No other icon in the Sameba Cathedral in Tbilisi has as much resonance for Georgians as the image of St Matrona of Moscow. That’s mainly because of the figure who is depicted beside her – Joseph Stalin. This unusual recent gift to the cathedral went viral after Christmas, which in the Orthodox Church fell this year on January 7.
Many people found it offensive, but others supported the idea of having Stalin – a Georgian – on the icon. It was a remarkable division of opinion. It also revealed perfectly the current polarisation of Georgian society, both political and cultural.
It didn’t surprise me to learn that Stalin still has supporters in Georgia. In 2012, I covered a story in the village of Zemo Alvani, where the inhabitants had clubbed together to restore Stalin’s monument. This came after the government of the time had lifted the ban on the public display of Soviet symbols. Some people here still feel an affinity for the brutal old Soviet dictator.
So when an activist named Nata Peradze went to the cathedral and threw blue paint on the icon, there was uproar among far-right conservative groups. A crowd gathered outside her Tbilisi apartment, some carrying crosses, demanding Peradze answer for her actions. The police were called to protect her apartment. The majority of Georgians are Orthodox Christians, which perhaps explains the sharp reaction to the desecration of an object of veneration.
Davit Tarkhan-Mouravi is the leader of a political party known as the Alliance of Patriots and was also the one who donated the icon to the cathedral. The Alliance of Patriots is a pro-Russian group, and although Georgia has no diplomatic relations with Russia, the party’s leaders are regulars in Moscow.
Tarkhan-Mouravi justified his gift by referring to the story of the meeting between Stalin and St Matrona, during which Stalin was told that he would defeat fascism. Not surprisingly, the patriarchy of Georgia doesn’t share this version of events.
The irony of all this is that Stalin, although religious as a younger man, fought viciously to suppress organised religion when he came to power, particularly in Georgia. Priests were either deported or executed. According to Georgian researchers, during 1923 alone Stalin arranged the demolition of 1,212 churches and monasteries in Georgia. Between 1921 and 1953, around 1,305 religious buildings were shut down or redesignated for other purposes.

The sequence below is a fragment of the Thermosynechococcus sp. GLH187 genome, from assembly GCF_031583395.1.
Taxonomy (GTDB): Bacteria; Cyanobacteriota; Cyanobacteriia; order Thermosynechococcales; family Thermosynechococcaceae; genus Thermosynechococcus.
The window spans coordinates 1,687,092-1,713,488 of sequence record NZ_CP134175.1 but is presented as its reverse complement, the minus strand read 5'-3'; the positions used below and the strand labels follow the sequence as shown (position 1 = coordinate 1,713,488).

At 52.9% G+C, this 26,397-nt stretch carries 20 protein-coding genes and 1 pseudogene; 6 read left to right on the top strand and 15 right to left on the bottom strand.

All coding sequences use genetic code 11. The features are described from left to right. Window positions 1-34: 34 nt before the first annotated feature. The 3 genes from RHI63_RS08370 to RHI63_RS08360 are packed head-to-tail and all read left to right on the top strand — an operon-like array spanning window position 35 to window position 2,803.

But when you consider the political alignment between the Georgian and Russian Orthodox Churches, the presence of Stalin’s image in Tbilisi’s main cathedral is not so surprising – at least, not to me. It sums up the institution pretty well.
But the Georgian church is not under the Moscow Patriarchate, although its views are often close to those of the Kremlin. That is especially the case when it comes to cultural questions on sexuality and the moral failings of liberal society.
The Georgian Orthodox Church issued a statement saying that there would be changes to the icon. “Since there is not enough evidence about the meeting between St Matrona and J Stalin in the Canonic text, it is not accepted by the Russian church, which made her a saint. It is necessary… to take into consideration other details in relation to iconography,” the statement read.
Though it could seem that the Patriarchy of Georgia was trying to calm the situation, it was instructive to see that the justification for the removal of Stalin was based on the fact that St Matrona never met him, and nothing more. It’s also notable that the statement contains no criticism of Stalin himself. Even so, many supporters of ultra-rightist groups have criticised the church for its decision, demanding that the icon remain the way it is. One of these conservatives, Nikoloz Mzhavanadze, called a protest “for those to whom this country matters”.
So far people have protested against what they see as damage to a holy icon. But if people come out to demonstrate specifically in favour of Stalin’s presence on the icon, that will be a whole other story.